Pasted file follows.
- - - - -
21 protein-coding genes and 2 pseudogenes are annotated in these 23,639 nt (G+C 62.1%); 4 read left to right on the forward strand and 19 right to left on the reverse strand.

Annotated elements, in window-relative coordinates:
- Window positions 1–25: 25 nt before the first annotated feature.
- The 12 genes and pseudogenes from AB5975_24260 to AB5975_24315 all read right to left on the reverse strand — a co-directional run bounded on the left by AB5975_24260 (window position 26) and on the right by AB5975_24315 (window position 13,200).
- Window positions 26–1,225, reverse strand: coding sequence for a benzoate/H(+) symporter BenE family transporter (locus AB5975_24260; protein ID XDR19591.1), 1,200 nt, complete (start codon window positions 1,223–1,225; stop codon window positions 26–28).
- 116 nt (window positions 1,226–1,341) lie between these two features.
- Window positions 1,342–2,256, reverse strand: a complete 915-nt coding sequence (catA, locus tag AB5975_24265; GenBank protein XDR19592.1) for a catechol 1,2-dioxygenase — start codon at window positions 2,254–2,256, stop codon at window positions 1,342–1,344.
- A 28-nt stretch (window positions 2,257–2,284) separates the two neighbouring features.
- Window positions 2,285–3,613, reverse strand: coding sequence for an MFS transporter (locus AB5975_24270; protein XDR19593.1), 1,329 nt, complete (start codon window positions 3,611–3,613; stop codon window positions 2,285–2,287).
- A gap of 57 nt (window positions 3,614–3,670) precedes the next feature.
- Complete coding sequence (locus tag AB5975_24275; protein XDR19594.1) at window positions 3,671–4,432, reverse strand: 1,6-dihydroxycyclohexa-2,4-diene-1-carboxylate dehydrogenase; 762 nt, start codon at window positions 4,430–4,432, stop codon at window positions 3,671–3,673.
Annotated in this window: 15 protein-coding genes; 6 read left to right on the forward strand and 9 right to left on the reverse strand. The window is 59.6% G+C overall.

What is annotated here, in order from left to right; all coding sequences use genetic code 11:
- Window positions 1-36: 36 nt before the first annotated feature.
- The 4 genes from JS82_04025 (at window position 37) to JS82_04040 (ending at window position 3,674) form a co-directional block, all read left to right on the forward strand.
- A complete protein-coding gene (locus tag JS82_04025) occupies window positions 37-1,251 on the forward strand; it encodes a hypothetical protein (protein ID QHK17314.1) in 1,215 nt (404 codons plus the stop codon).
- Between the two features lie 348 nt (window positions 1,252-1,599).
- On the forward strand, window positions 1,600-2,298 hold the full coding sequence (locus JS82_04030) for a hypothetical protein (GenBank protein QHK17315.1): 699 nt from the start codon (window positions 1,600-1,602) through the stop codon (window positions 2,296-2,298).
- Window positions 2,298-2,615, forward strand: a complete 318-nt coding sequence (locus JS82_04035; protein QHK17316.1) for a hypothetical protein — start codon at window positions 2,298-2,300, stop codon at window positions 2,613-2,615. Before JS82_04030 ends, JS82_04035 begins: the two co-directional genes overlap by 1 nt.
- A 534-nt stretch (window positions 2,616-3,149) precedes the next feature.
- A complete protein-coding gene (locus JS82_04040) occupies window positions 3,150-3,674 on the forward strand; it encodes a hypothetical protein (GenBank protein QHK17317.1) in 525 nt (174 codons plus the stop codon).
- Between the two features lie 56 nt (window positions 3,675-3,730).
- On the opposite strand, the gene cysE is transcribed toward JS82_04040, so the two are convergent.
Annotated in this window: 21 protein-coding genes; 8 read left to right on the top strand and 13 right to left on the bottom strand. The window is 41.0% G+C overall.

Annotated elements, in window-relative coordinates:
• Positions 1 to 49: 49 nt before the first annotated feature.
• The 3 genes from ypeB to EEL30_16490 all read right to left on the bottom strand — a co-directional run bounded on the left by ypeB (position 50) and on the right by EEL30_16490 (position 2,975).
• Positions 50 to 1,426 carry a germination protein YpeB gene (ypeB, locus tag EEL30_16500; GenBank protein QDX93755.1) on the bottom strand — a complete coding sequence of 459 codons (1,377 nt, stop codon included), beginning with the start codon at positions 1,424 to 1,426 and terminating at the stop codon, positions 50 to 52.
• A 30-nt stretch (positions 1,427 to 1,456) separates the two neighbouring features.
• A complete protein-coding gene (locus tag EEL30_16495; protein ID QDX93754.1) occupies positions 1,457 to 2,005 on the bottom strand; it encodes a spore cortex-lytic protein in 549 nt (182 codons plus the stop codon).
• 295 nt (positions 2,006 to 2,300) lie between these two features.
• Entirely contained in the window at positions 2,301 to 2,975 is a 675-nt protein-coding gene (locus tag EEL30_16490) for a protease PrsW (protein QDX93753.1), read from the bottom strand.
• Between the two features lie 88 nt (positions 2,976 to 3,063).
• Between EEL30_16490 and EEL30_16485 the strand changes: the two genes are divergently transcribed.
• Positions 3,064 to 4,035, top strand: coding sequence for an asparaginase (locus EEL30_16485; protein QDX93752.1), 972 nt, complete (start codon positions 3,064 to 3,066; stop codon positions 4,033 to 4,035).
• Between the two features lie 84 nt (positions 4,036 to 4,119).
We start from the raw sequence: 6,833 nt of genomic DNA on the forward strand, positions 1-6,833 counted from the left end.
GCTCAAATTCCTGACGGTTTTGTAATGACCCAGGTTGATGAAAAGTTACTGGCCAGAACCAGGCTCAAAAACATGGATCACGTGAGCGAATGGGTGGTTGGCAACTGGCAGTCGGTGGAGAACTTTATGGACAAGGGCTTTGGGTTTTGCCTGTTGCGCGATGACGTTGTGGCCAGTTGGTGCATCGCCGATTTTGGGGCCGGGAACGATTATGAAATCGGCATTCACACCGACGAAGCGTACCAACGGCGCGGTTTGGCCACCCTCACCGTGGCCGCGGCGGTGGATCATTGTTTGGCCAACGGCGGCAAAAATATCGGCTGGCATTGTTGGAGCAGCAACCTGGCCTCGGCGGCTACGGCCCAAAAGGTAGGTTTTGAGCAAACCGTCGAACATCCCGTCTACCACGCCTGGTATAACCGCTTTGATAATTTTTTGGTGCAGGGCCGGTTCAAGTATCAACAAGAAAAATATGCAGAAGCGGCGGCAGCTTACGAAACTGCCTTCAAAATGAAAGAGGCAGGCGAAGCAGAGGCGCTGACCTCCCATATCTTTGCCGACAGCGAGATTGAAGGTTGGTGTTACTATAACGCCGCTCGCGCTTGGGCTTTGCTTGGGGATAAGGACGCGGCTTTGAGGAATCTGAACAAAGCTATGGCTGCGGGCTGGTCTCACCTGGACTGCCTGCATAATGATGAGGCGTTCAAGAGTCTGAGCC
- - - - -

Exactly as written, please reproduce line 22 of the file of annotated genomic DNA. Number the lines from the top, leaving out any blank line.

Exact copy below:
- Between the two features lie 56 nt (window positions 3,675-3,730).